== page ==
Prediction: Haverford 2, USMMA 0. The Haverford defense has proved to be tough enough to stifle excellent offensive teams all season. Expect to see the Haverford offense come through in some big moments on Saturday.


In the second game on Saturday, the UMass-Boston Beacons, of the Little East Conference, face off against the Kean Cougars, who received an at-large bid out of the New Jersey Athletic Conference. UMass-Boston is currently ranked #15 in the nation, two spots behind #13 Haverford, and went 17-1-2 this season. Their lone loss this season was early on to Western Connecticut State, and they have since been on a tear. Look for UMass-Boston to attack Kean (14-5-1) early and often, led by the combination of Sophomore Mohamed Kenawy (16 goals) and Freshman Ocane Williamson (17 goals).

Prediction: UMass-Boston 4, Kean 1. The explosive offense of UMass-Boston will ultimately be too much for Kean to contend with.


If these predictions of Saturday’s action are true, Sunday’s match-up will be an incredible contest between #13 Haverford and #15 UMass-Boston. While UMass-Boston has demonstrated their offensive firepower, they have not been tested by the likes of the Fords. UMass-Boston has not played any ranked teams this season, while the Fords have played three ranked teams throughout the year. This potential regional championship game looks to be a fun game to watch with two elite offenses going head to head.

Prediction: Haverford 5, UMass-Boston 4 OT. There is a reason that UMass-Boston is ranked #15 in the nation, but ultimately I believe that Haverford has too much depth for the Beacons to overcome. Expect a high scoring affair at Historic Walton Field, which will not be decided within the 90 minutes of regulation.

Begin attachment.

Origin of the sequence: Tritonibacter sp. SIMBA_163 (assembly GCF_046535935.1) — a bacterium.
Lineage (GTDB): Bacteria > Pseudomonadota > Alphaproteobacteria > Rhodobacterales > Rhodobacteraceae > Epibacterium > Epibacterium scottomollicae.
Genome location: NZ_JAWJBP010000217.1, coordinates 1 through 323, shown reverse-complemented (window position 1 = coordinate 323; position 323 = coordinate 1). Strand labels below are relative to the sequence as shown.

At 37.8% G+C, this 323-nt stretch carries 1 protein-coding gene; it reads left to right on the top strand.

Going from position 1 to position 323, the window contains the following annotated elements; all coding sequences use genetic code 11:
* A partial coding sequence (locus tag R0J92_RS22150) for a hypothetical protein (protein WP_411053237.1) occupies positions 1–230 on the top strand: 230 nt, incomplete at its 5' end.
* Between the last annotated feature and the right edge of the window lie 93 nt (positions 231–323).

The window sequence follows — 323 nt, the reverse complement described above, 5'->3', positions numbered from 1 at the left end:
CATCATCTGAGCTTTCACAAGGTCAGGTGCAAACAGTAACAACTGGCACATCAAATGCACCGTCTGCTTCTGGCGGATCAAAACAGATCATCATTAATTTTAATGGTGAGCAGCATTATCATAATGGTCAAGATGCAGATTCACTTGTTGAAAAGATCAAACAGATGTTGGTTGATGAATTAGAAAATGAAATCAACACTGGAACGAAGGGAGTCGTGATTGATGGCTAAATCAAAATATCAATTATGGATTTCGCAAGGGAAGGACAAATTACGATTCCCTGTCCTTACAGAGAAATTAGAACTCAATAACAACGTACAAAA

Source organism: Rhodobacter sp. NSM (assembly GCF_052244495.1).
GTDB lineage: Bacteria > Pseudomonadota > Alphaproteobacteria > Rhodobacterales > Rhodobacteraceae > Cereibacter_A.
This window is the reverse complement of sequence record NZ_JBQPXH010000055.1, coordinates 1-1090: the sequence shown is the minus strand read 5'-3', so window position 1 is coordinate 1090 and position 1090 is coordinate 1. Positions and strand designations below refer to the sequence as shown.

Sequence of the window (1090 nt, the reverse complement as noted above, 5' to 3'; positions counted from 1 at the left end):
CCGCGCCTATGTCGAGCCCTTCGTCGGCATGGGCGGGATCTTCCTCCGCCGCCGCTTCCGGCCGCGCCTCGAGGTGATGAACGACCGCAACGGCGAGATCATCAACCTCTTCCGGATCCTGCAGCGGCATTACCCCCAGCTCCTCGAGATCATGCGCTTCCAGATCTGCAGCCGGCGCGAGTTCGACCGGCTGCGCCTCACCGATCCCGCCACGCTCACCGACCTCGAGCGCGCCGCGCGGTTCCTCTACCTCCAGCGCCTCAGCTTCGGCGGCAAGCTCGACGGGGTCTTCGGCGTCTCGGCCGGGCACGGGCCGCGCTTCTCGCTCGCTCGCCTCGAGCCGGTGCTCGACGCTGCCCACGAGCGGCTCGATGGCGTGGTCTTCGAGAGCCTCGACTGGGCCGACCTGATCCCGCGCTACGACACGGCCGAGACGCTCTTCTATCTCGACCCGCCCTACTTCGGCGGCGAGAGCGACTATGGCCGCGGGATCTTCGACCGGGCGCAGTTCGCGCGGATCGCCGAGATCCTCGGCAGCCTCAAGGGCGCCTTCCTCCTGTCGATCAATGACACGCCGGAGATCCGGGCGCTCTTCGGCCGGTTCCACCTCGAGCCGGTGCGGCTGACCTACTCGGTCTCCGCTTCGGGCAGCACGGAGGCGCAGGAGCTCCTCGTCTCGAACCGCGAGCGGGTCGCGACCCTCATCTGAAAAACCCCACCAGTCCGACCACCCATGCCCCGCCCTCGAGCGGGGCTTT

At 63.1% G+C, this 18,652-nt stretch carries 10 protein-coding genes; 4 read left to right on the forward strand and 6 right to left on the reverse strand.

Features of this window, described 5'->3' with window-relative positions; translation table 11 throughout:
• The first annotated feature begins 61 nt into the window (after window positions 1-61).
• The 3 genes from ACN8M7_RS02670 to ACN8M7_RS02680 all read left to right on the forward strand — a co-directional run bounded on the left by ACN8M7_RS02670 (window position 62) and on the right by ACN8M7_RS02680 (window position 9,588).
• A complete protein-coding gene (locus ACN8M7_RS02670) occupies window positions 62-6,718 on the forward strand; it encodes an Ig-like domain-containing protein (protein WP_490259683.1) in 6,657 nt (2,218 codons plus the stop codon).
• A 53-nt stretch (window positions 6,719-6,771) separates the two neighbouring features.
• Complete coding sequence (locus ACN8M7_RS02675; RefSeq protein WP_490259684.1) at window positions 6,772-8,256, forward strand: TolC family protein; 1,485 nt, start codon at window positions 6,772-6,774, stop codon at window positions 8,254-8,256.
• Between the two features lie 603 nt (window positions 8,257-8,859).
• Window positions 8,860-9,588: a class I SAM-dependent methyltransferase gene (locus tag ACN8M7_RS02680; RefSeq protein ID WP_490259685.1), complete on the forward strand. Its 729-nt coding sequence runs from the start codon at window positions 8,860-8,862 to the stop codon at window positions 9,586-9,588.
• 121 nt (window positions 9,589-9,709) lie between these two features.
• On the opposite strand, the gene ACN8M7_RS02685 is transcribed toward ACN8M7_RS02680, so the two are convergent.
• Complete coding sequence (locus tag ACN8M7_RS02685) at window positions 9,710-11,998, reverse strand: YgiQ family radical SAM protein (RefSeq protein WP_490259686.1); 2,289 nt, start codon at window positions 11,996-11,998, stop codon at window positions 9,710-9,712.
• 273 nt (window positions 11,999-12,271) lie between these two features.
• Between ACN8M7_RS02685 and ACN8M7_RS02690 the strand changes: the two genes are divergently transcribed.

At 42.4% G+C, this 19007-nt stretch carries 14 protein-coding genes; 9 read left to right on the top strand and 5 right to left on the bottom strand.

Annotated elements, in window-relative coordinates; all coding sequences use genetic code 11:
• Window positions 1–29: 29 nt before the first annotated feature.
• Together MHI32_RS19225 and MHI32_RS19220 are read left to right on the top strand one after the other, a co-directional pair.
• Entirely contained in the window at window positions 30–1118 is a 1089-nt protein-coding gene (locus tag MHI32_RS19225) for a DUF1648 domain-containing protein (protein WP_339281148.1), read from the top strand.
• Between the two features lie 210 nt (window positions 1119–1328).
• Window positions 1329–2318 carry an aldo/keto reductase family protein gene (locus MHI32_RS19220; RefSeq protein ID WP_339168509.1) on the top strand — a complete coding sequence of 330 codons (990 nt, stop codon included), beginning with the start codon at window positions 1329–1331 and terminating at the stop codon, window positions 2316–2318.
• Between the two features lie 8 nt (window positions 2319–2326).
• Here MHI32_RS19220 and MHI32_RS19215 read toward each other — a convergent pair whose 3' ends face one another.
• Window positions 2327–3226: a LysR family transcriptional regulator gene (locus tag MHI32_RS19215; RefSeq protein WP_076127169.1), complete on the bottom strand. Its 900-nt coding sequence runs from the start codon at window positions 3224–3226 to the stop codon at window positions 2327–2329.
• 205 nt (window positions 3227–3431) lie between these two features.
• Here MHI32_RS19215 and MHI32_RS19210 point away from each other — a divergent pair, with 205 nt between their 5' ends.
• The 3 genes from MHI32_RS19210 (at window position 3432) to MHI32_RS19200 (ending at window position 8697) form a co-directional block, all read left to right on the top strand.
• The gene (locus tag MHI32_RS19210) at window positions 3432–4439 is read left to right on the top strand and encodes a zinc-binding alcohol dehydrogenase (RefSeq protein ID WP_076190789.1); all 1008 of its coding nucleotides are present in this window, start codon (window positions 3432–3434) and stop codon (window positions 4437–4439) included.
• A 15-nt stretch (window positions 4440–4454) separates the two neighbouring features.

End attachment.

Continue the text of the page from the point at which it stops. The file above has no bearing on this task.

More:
Whichever team ends the weekend with two wins will then face the winner of the Rowan regional, consisting of Rowan, Lehman, Tufts, and Springfield.

Photos by Ethan Lyne

Bryn Mawr Field Hockey Moving Forward

By Staff Writer Rachel Hertzenberg

The history of field hockey in the United States has its roots at Bryn Mawr. Constance Applebee, the namesake of  Applebee Field, and Bryn Mawr’s athletic director in the early twentieth century, is credited with introducing the sport to the United States.  Over a century later, the Bryn Mawr field hockey team is emerging from a tumultuous period. After their previous coach’s contract with Bryn Mawr was terminated last February, assistant coaches were forced to pick up the slack in recruiting high school students for this year. Although there are four first year students currently on the team, the entire roster has shrunk down to just sixteen athletes. According to captain Haley Newman ‘17, it often takes several years for a program to be rebuilt after the loss of a coach. Nonetheless, Newman is confident that the team is “on the up-and-up,” largely due to the June hiring of coach Victor Brady (Swarthmore ‘13). Newman, along with her co-captain Holly Senebandith ‘17, expressed excitement over the team’s future with Brady. Not only is Brady “ambitious, determined, [with] a ton of experience in the field hockey world,” but he already has lined up “phenomenal recruits,” according to Newman. Both Newman and Senebandith say that Brady’s coaching has led to a markedly more positive and supportive atmosphere on the team.


Although the team has faced difficulties this season, Newman and Senebandith spoke enthusiastically about their September 17 2-3 game against Wells College, which went into double overtime. “Everyone left everything on the field,” says Newman, “the skill was amazing to see and be a part of.” Senebandith agreed, saying that the game was “one of those experiences where you’re so proud to play for Bryn Mawr.” Despite the setbacks of the small roster and string of losses–although, as a part of the elite Centennial Conference, Bryn Mawr’s field hockey team is competing among some of the best small college teams in the country–the team has pulled together to form a close-knit community. In fact, the small size of the team has helped to strengthen these bonds, and push each athlete to excel. Senebandith says that “the personality of our team is one of the things that’s kept me here at Bryn Mawr.”